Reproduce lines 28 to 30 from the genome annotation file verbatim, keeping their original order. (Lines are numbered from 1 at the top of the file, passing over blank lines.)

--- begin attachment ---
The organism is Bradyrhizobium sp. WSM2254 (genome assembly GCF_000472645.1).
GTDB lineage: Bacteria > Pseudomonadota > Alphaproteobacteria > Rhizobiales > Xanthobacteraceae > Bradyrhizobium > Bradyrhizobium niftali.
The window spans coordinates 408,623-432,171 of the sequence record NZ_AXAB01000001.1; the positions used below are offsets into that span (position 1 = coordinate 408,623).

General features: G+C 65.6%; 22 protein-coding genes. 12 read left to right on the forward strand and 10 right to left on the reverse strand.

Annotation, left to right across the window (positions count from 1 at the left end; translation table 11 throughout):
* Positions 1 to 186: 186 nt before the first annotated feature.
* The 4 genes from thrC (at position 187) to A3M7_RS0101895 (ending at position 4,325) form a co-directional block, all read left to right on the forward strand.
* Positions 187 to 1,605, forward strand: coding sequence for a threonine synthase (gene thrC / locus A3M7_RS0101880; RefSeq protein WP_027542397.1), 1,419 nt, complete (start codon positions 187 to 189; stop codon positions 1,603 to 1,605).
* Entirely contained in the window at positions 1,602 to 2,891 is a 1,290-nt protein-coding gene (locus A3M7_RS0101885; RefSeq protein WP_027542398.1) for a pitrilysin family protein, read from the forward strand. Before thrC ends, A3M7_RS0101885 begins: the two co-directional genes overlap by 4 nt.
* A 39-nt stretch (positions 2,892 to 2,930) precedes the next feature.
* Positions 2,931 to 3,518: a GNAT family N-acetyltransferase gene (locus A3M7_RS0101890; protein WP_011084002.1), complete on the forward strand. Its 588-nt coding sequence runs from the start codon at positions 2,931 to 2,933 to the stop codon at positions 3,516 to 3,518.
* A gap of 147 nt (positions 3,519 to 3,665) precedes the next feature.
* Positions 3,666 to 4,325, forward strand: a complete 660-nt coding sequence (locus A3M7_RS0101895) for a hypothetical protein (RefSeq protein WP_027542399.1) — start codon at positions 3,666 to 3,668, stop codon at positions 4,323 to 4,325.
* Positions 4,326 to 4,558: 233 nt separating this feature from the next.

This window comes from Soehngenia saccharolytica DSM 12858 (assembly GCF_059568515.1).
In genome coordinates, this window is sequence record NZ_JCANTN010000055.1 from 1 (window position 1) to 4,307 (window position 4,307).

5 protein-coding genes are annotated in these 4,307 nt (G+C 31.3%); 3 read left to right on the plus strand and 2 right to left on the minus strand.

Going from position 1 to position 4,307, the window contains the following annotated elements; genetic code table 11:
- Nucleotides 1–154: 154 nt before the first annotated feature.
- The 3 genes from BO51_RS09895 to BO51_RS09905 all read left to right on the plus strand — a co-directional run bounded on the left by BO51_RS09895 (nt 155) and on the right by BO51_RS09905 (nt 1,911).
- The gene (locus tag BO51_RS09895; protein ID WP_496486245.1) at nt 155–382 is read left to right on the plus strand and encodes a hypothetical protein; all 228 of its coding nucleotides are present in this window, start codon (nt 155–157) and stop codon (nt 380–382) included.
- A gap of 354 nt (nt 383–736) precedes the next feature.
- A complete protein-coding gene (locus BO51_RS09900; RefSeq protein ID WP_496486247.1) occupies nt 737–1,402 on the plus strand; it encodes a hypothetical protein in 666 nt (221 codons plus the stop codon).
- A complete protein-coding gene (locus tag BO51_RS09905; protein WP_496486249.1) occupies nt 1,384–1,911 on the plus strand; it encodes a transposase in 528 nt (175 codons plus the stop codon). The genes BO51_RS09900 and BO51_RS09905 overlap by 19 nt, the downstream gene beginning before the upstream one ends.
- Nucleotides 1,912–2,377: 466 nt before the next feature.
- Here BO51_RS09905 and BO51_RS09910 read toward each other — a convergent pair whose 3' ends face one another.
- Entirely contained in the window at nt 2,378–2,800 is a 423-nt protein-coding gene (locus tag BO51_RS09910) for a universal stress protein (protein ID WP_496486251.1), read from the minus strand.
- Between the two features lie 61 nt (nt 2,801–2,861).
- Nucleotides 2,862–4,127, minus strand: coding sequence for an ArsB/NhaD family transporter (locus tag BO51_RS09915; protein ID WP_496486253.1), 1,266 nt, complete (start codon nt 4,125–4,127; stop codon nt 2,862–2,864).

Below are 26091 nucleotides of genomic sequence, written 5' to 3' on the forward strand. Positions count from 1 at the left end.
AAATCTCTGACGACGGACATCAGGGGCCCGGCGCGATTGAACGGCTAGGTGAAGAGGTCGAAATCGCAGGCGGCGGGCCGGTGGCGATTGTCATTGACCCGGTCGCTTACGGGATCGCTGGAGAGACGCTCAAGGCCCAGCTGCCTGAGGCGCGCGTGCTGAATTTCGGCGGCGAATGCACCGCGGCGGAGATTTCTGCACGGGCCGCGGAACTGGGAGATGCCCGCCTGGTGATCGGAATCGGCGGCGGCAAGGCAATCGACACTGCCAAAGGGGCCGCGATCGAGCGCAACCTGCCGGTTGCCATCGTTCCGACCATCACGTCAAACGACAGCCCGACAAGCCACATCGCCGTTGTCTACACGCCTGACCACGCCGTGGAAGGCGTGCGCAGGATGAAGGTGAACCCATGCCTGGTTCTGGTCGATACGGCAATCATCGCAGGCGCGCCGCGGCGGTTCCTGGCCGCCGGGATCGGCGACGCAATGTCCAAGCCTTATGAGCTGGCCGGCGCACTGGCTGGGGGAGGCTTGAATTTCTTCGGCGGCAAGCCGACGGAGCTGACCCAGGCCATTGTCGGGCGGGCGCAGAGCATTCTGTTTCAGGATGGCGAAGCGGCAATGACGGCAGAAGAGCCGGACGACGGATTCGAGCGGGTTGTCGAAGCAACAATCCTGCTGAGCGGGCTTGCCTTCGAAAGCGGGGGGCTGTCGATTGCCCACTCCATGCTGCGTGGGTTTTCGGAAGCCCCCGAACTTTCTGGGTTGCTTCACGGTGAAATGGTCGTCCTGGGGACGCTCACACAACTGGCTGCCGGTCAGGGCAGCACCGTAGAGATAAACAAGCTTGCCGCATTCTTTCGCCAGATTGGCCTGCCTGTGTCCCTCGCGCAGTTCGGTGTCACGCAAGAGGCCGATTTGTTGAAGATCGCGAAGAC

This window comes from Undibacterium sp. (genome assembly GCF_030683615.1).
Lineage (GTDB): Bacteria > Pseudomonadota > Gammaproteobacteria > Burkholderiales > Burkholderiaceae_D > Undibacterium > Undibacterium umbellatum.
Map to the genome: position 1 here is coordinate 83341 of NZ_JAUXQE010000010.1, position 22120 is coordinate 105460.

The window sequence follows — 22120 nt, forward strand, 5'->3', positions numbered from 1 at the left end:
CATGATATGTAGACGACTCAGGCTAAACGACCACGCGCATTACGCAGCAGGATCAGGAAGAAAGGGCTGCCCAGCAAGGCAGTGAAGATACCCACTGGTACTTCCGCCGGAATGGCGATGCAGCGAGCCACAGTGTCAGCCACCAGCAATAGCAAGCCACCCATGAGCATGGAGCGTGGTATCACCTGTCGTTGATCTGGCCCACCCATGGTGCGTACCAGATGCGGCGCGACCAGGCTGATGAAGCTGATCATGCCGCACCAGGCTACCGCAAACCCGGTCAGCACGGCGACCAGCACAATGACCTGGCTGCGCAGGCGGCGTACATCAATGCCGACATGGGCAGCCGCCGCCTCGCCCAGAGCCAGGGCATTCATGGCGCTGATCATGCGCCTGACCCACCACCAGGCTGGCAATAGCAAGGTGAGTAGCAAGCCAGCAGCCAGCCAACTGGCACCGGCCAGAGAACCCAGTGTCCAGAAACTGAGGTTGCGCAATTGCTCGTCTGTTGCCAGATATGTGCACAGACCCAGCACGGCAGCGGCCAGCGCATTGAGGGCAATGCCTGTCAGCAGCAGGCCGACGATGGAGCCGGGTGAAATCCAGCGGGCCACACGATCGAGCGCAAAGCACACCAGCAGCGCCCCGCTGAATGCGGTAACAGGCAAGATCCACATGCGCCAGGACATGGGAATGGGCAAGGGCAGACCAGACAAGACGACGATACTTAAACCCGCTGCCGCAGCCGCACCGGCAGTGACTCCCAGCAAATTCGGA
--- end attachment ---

- Between the two features lie 61 nt (nt 2,801–2,861).
- Nucleotides 2,862–4,127, minus strand: coding sequence for an ArsB/NhaD family transporter (locus tag BO51_RS09915; protein ID WP_496486253.1), 1,266 nt, complete (start codon nt 4,125–4,127; stop codon nt 2,862–2,864).

Below are 26091 nucleotides of genomic sequence, written 5' to 3' on the forward strand. Positions count from 1 at the left end.